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The Los Angeles Lifelines Stakeholder Survey: Defining Utility Performance Objectives for Disaster Modeling in the Los Angeles Region

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Title: The Los Angeles Lifelines Stakeholder Survey: Defining Utility Performance Objectives for Disaster Modeling in the Los Angeles Region
Author: Tatebe, Kristine
Issue Date: 2008-02-21
Abstract: Post-disaster outages of lifeline utilities such as electricity and water have substantial impacts on regional economic activity, and mitigation efforts should be continued to reduce the duration and extent of these outages. The Los Angeles Lifelines project seeks to model these outages and their recovery in the context of the Los Angeles Department of Water and Power. Informing this modeling process are performance objectives that utility providers may seek to attain in disaster response. This professional project sought to determine the appropriate format and substance of these objectives. A targeted survey of 18 key stakeholders in Los Angeles was conducted via email, addressing types of stakeholders to include in the definition of performance objectives, appropriate means of framing the objectives, communication of these objectives, considerations in disaster-related decision-making, views of utility providers versus users, and possible challenges in the definition and use of performance objectives. The survey concluded that a wide variety of stakeholders should be involved in the definition of performance objectives; that objectives should be flexible and contextspecific, and in the format of “service recovery to critical facilities or 90% of the population within a specified timeframe.” There was found to be more consensus related to performance objectives for moderate than catastrophic disasters. Other findings included that a few scenarios of varying likelihood were the most helpful means of presenting uncertainty, and that the most effective means of communication were websites and print material. A reduction in outage to critical infrastructure, as well as a reduction in overall outage time were identified as priorities for decision-making. Utility providers consistently set less stringent performance objectives than users, although both agreed regarding decision-making priorities, stakeholder involvement, and information sharing. Although there are uncertainties in the data due to methodological limitations, data from this survey can better enable the L.A. Lifelines model to assist in the definition of performance objectives, resulting in a Los Angeles that is better prepared to respond in the event of a disaster.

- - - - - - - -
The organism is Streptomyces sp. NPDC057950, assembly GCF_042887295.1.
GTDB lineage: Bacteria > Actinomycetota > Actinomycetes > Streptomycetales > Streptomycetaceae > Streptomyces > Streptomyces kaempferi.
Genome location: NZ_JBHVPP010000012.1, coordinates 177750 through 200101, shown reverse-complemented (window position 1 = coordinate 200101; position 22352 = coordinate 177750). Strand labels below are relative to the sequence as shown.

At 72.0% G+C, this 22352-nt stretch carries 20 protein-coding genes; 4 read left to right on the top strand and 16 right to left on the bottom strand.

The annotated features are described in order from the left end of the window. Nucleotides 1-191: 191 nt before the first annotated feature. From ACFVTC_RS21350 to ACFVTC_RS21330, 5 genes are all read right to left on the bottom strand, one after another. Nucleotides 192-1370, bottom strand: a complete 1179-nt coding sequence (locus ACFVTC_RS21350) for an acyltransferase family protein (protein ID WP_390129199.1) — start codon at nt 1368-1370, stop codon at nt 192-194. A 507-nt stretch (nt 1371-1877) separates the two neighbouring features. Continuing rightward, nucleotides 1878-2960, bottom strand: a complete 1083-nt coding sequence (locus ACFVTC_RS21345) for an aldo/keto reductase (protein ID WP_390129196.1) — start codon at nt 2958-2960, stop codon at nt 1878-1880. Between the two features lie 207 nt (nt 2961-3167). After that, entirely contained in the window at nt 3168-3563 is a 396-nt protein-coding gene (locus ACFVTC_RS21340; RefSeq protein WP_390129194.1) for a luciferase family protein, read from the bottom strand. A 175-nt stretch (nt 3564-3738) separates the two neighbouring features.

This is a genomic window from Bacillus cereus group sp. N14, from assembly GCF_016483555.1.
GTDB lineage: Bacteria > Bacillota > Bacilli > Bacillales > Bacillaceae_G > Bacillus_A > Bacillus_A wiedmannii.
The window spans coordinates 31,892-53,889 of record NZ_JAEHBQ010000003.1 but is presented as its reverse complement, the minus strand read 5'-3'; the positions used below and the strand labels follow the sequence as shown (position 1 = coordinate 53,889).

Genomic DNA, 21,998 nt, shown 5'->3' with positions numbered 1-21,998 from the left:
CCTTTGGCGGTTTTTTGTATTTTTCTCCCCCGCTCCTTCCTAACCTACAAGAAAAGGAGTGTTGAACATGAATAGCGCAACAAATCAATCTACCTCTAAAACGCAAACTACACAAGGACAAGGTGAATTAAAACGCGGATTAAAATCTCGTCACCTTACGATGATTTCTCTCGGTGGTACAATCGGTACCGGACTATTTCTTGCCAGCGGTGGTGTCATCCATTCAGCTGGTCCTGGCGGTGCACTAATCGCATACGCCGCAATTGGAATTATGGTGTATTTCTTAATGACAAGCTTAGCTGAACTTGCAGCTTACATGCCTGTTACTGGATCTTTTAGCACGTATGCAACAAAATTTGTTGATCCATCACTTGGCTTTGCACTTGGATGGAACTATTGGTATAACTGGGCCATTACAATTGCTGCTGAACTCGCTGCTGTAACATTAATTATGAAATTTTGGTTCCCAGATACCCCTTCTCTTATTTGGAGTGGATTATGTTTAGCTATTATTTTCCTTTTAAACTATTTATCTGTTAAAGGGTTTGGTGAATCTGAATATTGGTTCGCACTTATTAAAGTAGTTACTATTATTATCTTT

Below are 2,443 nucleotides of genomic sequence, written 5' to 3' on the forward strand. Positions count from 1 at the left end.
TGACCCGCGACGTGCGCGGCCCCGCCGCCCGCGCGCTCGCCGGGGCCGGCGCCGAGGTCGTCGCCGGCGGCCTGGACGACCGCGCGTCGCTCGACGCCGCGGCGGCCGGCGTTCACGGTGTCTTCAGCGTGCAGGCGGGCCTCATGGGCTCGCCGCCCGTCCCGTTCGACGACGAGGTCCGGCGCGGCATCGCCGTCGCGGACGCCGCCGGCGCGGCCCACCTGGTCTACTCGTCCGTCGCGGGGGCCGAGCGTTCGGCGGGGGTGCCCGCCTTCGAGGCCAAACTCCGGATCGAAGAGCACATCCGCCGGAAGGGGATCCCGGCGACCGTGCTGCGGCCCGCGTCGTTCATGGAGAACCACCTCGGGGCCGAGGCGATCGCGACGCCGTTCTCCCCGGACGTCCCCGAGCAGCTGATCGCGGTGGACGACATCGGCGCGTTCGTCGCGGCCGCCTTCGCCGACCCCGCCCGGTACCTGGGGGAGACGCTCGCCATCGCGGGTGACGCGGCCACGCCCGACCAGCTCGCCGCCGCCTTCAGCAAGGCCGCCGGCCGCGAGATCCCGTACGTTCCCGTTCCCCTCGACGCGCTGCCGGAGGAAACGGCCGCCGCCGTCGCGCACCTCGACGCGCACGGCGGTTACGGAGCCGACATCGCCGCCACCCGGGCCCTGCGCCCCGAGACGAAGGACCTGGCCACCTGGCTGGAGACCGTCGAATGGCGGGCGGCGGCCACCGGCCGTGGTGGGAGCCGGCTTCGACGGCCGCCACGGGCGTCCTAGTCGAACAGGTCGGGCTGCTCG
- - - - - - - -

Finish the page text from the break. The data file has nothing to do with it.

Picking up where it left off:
Affiliation: Applied Science, Faculty ofCommunity and Regional Planning (SCARP), School of
URI: http://hdl.handle.net/2429/419
Peer Review Status: Unreviewed
Scholarly Level: Graduate

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